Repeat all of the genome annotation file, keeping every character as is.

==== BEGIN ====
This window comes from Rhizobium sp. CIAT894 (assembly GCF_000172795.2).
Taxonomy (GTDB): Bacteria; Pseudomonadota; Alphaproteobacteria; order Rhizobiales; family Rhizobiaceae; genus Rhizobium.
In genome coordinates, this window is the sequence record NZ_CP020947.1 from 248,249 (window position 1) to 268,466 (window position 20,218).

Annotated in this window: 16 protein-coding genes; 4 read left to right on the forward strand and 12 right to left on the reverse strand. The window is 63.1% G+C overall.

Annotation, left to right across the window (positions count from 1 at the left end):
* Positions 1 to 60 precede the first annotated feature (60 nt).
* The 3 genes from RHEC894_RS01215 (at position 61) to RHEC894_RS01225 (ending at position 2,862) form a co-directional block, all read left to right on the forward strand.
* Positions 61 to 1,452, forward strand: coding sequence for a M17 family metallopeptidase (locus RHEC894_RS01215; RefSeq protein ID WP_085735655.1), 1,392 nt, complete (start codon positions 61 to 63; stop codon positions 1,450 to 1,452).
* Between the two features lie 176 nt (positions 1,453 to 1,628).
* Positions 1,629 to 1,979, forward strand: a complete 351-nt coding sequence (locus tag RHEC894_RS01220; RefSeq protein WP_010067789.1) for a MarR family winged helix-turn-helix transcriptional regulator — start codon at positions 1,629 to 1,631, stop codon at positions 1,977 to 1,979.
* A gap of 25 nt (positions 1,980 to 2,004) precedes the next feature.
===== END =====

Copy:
This window comes from Rhizobium sp. CIAT894 (assembly GCF_000172795.2).
Taxonomy (GTDB): Bacteria; Pseudomonadota; Alphaproteobacteria; order Rhizobiales; family Rhizobiaceae; genus Rhizobium.
In genome coordinates, this window is the sequence record NZ_CP020947.1 from 248,249 (window position 1) to 268,466 (window position 20,218).

Annotated in this window: 16 protein-coding genes; 4 read left to right on the forward strand and 12 right to left on the reverse strand. The window is 63.1% G+C overall.

Annotation, left to right across the window (positions count from 1 at the left end):
* Positions 1 to 60 precede the first annotated feature (60 nt).
* The 3 genes from RHEC894_RS01215 (at position 61) to RHEC894_RS01225 (ending at position 2,862) form a co-directional block, all read left to right on the forward strand.
* Positions 61 to 1,452, forward strand: coding sequence for a M17 family metallopeptidase (locus RHEC894_RS01215; RefSeq protein ID WP_085735655.1), 1,392 nt, complete (start codon positions 61 to 63; stop codon positions 1,450 to 1,452).
* Between the two features lie 176 nt (positions 1,453 to 1,628).
* Positions 1,629 to 1,979, forward strand: a complete 351-nt coding sequence (locus tag RHEC894_RS01220; RefSeq protein WP_010067789.1) for a MarR family winged helix-turn-helix transcriptional regulator — start codon at positions 1,629 to 1,631, stop codon at positions 1,977 to 1,979.
* A gap of 25 nt (positions 1,980 to 2,004) precedes the next feature.